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Central Kitsap Native American students offer hope, solidarity

One student felt he had to give up his culture after leaving the Makah Tribal reservation at age 13. He said he wasn’t confident enough to tell other students who he really was, fearing they would make fun of him.

Klahowya Principal Ryan Stevens read aloud the students’ first-hand account to an audience Monday night at a ceremony for graduating seniors of Native American descent.

The story hit home for Klahowya senior Connor Jackson, 18, who moved from the Suquamish Indian Reservation to Seabeck when he was 11.

Leaving was difficult, he said, but even worse was the knowledge that it was necessary. He said he felt that in order for him to be successful, he needed to get away from negative influences in the low-income housing on the reservation.

As Jackson prepares to graduate, he said he wants to honor other members of the tribe.

For some Central Kitsap students, like Jackson, graduation is more than a walk across a stage — it’s a way to break a stereotype.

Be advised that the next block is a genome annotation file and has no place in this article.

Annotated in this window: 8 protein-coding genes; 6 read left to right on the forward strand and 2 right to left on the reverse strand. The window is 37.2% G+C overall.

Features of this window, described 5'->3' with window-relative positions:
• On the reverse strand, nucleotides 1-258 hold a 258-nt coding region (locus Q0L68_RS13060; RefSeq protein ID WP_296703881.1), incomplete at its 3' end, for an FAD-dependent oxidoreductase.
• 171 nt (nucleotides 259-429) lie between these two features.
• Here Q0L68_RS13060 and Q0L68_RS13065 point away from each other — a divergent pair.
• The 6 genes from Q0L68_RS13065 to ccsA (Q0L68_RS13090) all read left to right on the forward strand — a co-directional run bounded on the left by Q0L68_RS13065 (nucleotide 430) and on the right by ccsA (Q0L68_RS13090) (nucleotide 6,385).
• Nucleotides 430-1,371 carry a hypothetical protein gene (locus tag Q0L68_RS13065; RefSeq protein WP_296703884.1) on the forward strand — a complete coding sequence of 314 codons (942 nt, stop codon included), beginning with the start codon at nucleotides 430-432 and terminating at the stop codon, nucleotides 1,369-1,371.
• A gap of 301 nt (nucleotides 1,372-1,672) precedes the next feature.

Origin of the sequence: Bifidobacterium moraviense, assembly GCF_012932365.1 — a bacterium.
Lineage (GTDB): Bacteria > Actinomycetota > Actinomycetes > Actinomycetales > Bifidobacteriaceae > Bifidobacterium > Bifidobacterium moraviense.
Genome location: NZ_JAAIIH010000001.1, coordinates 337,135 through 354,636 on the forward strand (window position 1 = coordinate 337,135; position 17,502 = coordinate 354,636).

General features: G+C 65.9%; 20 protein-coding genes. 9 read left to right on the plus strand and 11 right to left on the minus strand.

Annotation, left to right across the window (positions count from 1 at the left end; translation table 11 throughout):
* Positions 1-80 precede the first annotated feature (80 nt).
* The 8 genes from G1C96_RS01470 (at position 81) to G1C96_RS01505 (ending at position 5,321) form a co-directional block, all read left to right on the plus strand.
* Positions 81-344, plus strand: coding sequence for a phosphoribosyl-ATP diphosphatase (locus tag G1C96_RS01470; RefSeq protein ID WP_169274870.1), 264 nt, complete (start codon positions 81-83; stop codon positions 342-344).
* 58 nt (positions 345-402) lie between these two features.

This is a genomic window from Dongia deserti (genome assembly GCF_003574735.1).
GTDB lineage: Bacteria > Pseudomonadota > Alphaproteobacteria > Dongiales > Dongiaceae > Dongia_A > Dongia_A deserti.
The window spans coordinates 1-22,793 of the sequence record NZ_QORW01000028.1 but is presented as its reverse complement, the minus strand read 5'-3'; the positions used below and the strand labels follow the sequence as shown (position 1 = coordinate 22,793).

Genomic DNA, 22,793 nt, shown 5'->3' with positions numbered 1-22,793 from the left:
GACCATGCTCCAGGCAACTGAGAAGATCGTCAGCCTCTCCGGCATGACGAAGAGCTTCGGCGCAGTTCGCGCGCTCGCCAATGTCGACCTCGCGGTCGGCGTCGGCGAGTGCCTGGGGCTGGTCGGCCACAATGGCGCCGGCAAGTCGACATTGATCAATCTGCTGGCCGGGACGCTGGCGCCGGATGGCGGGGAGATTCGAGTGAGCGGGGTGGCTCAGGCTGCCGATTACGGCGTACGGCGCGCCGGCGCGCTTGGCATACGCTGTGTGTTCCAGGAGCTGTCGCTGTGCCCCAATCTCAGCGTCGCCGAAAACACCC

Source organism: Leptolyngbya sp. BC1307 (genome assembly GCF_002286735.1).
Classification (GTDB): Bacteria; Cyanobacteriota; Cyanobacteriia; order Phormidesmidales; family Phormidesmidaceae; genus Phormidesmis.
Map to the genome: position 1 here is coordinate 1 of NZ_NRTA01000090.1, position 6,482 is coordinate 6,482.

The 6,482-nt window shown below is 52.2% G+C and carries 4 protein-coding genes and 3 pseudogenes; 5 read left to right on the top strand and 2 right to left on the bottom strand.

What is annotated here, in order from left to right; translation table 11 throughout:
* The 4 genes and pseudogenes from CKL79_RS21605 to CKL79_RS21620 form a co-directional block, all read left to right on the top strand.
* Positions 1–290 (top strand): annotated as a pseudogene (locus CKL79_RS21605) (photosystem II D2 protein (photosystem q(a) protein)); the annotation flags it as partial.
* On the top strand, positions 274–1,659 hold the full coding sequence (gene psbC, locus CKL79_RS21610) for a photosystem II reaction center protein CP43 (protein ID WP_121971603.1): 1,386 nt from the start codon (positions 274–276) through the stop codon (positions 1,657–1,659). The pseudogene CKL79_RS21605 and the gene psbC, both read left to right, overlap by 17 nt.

“It’s really humbling because it’s easy to see people just like me not succeed,” he said of the ceremony, now in its fourth year. Jackson is also a Running Start student at Olympic College.

Native American students make up 1 percent of all students in Central Kitsap School District. However, more than 90 tribes are represented, said Central Kitsap School District Superintendent Greg Lynch, who spoke at the ceremony.

While more than a dozen students were recognized, less than half attended.

In a display of solidarity, the students and their parents publicly proclaimed their heritage. One after the other, across the auditorium, the students and their families identified their tribe and echoed the phrase, “and proud of it.”

Lynch said the students should strive to bring that pride to the classroom.

“Many of you have something I’ll never have,” Lynch told the students and families. “I don’t have that richness of culture that you have.”

Jackson said his transition to a mostly white school was challenging.

“I don’t feel like I lost anything at all,” said Jackson about leaving the reservation. “Instead, I learned to appreciate the culture more.”

Currently the school district does not have a transition program for students transferring from reservations, said Stevens, who is also a member of the Lower Elwha S’Klallam tribe, but it could.

The district is eligible to receive an annual Title VII grant for enrolling Native American students, said Chris Wyatt, director of student services for the district.

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